Equipment, technology, ingredients, products, data, research and development and trends related to creating clean label ingredient statements, including natural, organic, non-GMO, no artificial colors, no artificial preservatives, allergen-free, easy to understand and simple.
At its core, eating quality seals the deal on the repeat purchase of a snack. Those of us in the industry might rank a snack’s hedonistic level—the level of pleasure consumption delivers. Snacks can also face organoleptic scrutiny, determining its positive (or negative) interactions with our senses.
Manufacturers of tortilla and tostada chips continue to expand the boundaries of their offerings, in terms of both more imaginative flavors and attempts to address consumer concerns about the healthfulness of a category traditionally known for corn, salt and carbs.
Once a simple snack aisle staple, the humble pretzel is experiencing a resurgence, as restaurant menus tap into the classic flavors of this ubiquitous snack. According to Mintel, Chicago, there has been significant growth in the number of pretzel buns on menus recently, to the tune of 97 percent more items on menus than in previous years.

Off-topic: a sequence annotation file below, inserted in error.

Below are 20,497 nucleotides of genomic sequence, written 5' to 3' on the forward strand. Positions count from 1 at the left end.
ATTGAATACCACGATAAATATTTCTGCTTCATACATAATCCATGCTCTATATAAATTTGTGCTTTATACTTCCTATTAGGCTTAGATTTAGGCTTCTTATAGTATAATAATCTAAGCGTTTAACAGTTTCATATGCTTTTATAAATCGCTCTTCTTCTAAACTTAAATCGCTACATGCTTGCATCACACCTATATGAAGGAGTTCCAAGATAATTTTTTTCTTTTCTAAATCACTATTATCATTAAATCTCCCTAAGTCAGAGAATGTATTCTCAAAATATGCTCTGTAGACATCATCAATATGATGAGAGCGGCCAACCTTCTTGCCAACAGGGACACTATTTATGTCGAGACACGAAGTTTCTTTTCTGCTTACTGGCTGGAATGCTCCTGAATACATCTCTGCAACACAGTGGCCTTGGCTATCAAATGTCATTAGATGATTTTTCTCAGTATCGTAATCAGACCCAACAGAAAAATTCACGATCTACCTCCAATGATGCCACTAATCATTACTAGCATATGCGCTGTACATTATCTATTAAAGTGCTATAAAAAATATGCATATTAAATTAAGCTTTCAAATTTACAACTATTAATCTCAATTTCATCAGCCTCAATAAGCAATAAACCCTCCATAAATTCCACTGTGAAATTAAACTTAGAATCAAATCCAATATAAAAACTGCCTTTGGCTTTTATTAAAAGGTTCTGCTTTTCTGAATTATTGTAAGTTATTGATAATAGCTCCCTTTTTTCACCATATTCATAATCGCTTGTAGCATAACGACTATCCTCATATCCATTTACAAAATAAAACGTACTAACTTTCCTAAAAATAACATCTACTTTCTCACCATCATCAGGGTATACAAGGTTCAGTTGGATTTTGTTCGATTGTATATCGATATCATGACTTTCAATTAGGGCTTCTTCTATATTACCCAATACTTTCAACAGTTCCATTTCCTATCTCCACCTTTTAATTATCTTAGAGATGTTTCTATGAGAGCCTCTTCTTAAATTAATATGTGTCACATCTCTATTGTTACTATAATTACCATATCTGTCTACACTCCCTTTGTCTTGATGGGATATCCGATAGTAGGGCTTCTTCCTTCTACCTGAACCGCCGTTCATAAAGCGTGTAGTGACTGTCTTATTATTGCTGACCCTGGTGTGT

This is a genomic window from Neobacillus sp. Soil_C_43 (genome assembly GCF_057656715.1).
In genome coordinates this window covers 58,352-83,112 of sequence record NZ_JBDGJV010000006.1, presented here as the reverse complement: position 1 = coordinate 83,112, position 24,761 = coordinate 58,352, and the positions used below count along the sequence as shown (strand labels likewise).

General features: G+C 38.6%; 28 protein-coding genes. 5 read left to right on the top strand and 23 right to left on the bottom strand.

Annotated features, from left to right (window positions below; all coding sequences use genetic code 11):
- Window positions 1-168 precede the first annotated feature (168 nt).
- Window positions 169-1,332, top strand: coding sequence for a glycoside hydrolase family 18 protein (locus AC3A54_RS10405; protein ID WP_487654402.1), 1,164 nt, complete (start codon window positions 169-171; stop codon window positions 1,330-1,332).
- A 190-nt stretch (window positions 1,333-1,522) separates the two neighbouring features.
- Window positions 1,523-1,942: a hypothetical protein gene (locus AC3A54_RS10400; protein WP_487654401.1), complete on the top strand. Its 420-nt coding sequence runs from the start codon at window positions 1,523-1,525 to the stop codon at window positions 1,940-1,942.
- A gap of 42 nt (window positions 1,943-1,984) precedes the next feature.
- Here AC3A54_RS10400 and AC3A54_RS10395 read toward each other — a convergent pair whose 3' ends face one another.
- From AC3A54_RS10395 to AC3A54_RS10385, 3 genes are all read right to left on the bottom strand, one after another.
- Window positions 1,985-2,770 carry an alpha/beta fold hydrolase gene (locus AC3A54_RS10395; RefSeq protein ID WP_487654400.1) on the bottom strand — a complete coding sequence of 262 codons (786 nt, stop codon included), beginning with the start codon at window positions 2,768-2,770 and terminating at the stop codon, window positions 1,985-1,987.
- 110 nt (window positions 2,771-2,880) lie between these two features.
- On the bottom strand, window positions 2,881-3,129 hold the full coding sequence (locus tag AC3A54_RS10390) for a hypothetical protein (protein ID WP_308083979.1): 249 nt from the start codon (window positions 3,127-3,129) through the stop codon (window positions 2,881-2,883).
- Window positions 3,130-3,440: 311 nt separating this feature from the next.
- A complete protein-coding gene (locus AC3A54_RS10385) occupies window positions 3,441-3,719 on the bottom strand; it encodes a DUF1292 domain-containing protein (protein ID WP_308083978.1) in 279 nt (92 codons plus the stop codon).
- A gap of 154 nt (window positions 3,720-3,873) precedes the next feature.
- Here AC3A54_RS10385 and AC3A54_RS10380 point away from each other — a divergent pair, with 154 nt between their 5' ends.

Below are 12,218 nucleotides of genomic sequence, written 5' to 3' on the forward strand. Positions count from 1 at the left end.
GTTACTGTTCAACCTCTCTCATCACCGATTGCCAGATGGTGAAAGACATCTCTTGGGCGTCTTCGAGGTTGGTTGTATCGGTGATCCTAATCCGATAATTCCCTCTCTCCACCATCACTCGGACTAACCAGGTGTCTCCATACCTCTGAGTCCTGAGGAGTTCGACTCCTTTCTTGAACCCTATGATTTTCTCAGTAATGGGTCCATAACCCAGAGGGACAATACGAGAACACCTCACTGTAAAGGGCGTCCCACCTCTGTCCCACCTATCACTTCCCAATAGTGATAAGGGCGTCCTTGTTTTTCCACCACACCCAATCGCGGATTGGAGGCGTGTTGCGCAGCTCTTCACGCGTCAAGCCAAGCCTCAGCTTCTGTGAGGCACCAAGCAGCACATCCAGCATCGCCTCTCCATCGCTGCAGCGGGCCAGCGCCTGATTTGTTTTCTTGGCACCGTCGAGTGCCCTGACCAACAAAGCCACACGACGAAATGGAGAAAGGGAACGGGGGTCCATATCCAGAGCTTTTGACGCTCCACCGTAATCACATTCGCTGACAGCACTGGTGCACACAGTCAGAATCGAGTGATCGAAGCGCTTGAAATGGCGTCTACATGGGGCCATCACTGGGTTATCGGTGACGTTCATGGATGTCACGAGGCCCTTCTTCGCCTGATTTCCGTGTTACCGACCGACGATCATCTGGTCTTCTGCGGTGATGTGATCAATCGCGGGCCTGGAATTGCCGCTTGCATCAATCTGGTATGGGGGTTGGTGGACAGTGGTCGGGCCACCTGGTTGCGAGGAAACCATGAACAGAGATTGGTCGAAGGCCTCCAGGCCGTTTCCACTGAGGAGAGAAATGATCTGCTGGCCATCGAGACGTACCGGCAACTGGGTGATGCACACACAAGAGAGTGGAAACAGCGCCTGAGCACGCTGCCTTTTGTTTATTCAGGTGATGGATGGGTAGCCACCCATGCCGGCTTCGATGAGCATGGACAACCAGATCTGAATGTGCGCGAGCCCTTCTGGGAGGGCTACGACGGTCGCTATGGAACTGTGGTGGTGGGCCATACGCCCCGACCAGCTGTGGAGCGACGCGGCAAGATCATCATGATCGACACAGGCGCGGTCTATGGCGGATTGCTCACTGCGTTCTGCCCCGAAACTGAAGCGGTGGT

In a food culture that increasingly prizes clean label, fresh flavors and nutritional benefits, companies working in the freezer case need to integrate selective strategic innovations while holding true to the convenience and quality shoppers have come to expect in classic, category-leading frozen snacks and appetizers.
Crackers remain one of the most- important segments in snacks, valued at $7.4 billion. And current innovations related to ingredients, formats and flavor profiles could drive more growth over the coming year.
Researchers at Ingredion’s Idea Labs have developed a line of HOMECRAFT Create multi-functional rice flours that help food manufacturers respond to consumer demand for smooth, silky textures in clean label and gluten-free products.
Carefully considered products all have a sweet spot, that central nexus where everything comes together for a strong hit into the outfield—and for particularly astute product-development teams, the occasional home run.